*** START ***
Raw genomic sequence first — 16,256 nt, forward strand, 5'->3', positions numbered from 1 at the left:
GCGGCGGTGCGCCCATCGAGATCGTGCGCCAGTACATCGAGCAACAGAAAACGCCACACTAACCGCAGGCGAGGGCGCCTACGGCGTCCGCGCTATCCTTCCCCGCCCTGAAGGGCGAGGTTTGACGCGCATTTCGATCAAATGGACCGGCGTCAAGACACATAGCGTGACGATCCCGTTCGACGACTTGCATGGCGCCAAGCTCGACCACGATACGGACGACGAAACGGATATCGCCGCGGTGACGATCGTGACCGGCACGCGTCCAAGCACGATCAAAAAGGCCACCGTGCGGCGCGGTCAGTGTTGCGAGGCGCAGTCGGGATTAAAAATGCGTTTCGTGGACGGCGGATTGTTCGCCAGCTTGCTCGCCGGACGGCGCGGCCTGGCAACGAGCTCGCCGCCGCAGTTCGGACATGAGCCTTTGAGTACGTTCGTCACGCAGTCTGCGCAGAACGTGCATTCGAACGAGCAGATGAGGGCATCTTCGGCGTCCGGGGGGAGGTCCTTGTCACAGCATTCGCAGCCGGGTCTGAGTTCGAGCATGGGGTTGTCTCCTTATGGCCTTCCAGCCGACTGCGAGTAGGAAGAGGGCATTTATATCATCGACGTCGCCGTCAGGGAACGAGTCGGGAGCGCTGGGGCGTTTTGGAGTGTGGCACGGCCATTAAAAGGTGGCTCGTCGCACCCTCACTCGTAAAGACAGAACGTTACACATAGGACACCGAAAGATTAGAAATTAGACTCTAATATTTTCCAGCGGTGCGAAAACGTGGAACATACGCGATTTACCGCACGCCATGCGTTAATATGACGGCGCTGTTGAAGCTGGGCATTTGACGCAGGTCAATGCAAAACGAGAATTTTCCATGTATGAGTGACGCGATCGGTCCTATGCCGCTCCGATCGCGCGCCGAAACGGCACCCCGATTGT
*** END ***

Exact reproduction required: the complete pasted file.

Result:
Raw genomic sequence first — 16,256 nt, forward strand, 5'->3', positions numbered from 1 at the left:
GCGGCGGTGCGCCCATCGAGATCGTGCGCCAGTACATCGAGCAACAGAAAACGCCACACTAACCGCAGGCGAGGGCGCCTACGGCGTCCGCGCTATCCTTCCCCGCCCTGAAGGGCGAGGTTTGACGCGCATTTCGATCAAATGGACCGGCGTCAAGACACATAGCGTGACGATCCCGTTCGACGACTTGCATGGCGCCAAGCTCGACCACGATACGGACGACGAAACGGATATCGCCGCGGTGACGATCGTGACCGGCACGCGTCCAAGCACGATCAAAAAGGCCACCGTGCGGCGCGGTCAGTGTTGCGAGGCGCAGTCGGGATTAAAAATGCGTTTCGTGGACGGCGGATTGTTCGCCAGCTTGCTCGCCGGACGGCGCGGCCTGGCAACGAGCTCGCCGCCGCAGTTCGGACATGAGCCTTTGAGTACGTTCGTCACGCAGTCTGCGCAGAACGTGCATTCGAACGAGCAGATGAGGGCATCTTCGGCGTCCGGGGGGAGGTCCTTGTCACAGCATTCGCAGCCGGGTCTGAGTTCGAGCATGGGGTTGTCTCCTTATGGCCTTCCAGCCGACTGCGAGTAGGAAGAGGGCATTTATATCATCGACGTCGCCGTCAGGGAACGAGTCGGGAGCGCTGGGGCGTTTTGGAGTGTGGCACGGCCATTAAAAGGTGGCTCGTCGCACCCTCACTCGTAAAGACAGAACGTTACACATAGGACACCGAAAGATTAGAAATTAGACTCTAATATTTTCCAGCGGTGCGAAAACGTGGAACATACGCGATTTACCGCACGCCATGCGTTAATATGACGGCGCTGTTGAAGCTGGGCATTTGACGCAGGTCAATGCAAAACGAGAATTTTCCATGTATGAGTGACGCGATCGGTCCTATGCCGCTCCGATCGCGCGCCGAAACGGCACCCCGATTGT